RS Gwynn wrote: Some of VN's Harvard readings are here:

Only prose from PF though.  It appears that the Harvard library released a two-cassette compilation in 1988.  It's a shame there isn't more available online.
At the link I sent in my last posting (re: stang) you can hear VN read all of Canto Two. Seems pretty clear to me that he didn't want it to be seen as a bad poem. I agree with Sam Gwynn that any poem of such length is going to have fallow stretches. The complaint against sentimental moments in the poem reminds me of two quotations. The first is by Shade himself, who declares that he enjoys Shakespeare's "purple passages" "as a grateful mongrel on a spot of turf fouled by a Great Dane." (note to line 172). The other is from Richard Hugo, who says in Triggering Town that "All art that has endured has a quality we call schmaltz or corn. Our reaction against sentimentality embodied in Victorian and post-Victorian writing was so resolute writers came to believe that the further from sentimentality we got, the truer the art. That was a mistake. . . . if you are not risking sentimentality, you are not close to your inner self" (7).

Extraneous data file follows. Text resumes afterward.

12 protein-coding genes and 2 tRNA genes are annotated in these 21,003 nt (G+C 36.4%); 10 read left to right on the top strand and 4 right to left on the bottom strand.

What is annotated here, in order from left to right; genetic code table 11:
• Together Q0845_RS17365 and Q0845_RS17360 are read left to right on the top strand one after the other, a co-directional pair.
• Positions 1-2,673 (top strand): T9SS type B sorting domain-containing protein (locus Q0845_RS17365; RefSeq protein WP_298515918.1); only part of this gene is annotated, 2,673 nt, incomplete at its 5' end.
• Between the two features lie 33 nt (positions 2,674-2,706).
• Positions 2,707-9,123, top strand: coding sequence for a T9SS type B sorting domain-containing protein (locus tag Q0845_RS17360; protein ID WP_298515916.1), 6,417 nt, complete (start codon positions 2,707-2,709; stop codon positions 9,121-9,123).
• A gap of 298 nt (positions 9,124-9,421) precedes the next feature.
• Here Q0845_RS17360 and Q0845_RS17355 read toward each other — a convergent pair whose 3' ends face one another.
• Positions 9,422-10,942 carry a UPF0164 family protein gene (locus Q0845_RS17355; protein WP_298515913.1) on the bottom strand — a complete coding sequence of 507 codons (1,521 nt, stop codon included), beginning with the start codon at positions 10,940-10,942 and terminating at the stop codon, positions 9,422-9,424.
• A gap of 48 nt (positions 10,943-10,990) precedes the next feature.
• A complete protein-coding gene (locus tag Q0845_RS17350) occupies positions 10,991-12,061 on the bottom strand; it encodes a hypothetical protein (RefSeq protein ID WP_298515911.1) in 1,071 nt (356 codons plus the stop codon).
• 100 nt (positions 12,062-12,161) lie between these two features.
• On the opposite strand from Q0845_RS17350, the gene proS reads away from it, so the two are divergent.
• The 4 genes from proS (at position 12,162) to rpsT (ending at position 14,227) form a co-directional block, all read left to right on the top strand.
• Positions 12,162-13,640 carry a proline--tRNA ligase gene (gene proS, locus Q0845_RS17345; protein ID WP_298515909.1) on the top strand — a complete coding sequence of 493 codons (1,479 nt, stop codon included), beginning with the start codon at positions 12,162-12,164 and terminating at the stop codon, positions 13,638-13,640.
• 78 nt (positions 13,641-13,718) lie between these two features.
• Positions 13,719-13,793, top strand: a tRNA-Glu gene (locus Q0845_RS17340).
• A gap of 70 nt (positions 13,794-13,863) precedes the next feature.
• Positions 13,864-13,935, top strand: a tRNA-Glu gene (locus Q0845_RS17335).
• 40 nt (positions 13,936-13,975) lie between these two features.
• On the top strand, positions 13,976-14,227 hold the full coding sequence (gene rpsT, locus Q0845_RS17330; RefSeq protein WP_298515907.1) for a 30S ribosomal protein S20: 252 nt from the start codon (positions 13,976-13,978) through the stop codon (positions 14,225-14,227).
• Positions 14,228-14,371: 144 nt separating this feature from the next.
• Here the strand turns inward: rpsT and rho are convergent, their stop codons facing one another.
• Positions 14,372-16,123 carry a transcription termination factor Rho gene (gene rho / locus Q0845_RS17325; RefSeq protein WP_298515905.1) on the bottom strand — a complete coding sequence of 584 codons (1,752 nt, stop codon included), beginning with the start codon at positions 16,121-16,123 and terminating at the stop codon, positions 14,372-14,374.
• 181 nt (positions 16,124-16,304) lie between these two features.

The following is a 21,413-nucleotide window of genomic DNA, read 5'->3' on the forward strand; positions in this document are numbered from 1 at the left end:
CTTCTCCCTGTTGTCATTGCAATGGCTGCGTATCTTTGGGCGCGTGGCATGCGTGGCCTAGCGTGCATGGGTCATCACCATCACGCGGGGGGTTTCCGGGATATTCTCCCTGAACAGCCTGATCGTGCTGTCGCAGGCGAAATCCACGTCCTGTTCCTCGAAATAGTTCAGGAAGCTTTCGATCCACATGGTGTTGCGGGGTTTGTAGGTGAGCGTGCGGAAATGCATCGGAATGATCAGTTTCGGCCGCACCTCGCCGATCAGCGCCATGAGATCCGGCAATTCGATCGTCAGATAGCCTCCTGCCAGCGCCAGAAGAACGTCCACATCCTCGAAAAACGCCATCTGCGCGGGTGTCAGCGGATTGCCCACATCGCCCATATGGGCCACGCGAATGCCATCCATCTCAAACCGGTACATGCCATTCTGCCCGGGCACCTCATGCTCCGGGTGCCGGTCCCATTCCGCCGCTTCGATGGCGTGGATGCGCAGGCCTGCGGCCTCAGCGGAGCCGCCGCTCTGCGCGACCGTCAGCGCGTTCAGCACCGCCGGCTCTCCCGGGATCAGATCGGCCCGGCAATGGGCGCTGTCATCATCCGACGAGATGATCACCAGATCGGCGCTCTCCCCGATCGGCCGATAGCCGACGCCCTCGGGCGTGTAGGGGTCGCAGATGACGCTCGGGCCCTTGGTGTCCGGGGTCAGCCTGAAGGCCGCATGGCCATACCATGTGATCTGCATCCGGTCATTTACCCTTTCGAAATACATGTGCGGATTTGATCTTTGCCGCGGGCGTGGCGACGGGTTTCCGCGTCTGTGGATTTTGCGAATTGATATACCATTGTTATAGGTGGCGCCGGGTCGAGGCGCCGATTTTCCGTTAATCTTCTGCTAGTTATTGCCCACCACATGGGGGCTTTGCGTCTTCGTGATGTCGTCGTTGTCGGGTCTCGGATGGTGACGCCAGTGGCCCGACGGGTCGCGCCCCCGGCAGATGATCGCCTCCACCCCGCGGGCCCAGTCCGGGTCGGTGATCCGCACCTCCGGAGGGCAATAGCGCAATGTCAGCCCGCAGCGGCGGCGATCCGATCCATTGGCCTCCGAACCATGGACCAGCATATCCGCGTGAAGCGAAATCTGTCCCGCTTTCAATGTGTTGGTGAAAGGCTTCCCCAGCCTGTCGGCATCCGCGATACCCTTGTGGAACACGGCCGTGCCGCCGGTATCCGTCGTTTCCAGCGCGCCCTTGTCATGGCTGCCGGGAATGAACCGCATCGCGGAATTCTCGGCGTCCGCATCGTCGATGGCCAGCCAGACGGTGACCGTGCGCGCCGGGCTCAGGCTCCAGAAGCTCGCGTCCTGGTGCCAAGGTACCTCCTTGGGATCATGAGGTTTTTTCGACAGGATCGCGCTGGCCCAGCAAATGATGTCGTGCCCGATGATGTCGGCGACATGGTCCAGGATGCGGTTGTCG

Alexey's interesting note about the Russian word "shtanga" is, of course, more proof that Shade knew Russian! ;)

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